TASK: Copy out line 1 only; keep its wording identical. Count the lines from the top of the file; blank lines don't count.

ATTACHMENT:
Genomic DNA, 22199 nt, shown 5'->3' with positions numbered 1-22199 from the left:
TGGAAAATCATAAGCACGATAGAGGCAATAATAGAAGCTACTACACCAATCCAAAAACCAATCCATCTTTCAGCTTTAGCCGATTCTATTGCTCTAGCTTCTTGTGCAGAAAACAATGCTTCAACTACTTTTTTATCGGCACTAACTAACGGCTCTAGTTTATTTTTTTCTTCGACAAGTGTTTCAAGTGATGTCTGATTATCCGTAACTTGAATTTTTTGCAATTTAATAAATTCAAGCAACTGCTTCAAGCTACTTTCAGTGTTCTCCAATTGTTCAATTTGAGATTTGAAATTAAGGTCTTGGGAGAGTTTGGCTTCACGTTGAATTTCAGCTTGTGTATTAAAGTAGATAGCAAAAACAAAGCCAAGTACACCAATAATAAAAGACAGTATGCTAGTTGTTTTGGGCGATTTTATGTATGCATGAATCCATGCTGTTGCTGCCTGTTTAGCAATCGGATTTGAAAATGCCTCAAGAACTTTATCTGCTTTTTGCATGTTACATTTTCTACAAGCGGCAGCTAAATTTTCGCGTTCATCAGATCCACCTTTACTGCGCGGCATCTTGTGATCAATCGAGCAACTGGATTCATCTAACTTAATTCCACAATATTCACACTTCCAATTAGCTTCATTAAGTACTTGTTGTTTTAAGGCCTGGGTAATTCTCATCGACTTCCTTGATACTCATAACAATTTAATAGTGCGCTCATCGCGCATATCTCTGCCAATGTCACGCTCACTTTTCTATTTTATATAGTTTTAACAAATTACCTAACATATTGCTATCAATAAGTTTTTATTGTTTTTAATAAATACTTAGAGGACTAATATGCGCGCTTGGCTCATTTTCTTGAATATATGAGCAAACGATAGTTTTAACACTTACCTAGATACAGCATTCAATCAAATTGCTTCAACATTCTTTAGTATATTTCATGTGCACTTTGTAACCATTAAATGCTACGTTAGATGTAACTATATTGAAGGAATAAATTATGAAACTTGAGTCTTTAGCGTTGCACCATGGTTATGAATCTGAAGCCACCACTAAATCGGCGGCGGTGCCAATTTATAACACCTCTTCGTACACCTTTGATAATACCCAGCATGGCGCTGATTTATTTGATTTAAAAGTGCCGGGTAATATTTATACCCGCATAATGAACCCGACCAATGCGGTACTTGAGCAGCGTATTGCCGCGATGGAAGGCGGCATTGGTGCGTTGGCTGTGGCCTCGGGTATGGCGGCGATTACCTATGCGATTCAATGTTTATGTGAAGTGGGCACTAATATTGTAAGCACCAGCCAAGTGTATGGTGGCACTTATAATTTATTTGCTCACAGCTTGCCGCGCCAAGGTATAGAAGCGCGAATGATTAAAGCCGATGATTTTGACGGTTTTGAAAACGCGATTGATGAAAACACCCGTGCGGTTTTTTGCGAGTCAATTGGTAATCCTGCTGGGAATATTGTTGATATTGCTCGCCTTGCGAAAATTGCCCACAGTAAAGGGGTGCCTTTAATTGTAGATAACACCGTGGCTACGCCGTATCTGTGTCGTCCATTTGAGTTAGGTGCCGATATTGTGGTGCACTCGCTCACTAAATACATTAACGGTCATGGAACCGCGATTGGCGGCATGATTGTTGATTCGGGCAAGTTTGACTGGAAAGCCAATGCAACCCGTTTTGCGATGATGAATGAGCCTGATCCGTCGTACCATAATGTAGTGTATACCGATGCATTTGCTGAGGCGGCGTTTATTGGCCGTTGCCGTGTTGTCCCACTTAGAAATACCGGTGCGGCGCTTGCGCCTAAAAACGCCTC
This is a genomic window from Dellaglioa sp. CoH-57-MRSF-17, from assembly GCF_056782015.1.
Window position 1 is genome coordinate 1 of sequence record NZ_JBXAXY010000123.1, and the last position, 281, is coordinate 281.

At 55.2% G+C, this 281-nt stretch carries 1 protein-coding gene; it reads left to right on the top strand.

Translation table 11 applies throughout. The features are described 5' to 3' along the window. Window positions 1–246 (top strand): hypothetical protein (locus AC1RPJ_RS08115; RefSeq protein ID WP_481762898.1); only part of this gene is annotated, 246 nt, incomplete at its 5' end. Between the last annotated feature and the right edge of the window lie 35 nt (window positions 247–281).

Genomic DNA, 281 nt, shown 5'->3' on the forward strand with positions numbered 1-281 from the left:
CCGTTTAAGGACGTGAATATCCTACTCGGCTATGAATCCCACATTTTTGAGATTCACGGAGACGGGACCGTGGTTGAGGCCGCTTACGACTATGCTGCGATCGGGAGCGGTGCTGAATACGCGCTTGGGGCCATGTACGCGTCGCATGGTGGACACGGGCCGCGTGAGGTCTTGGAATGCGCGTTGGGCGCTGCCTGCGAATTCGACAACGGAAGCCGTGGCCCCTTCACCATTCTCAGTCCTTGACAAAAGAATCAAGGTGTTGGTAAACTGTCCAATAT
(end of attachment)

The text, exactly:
Genomic DNA, 22199 nt, shown 5'->3' with positions numbered 1-22199 from the left: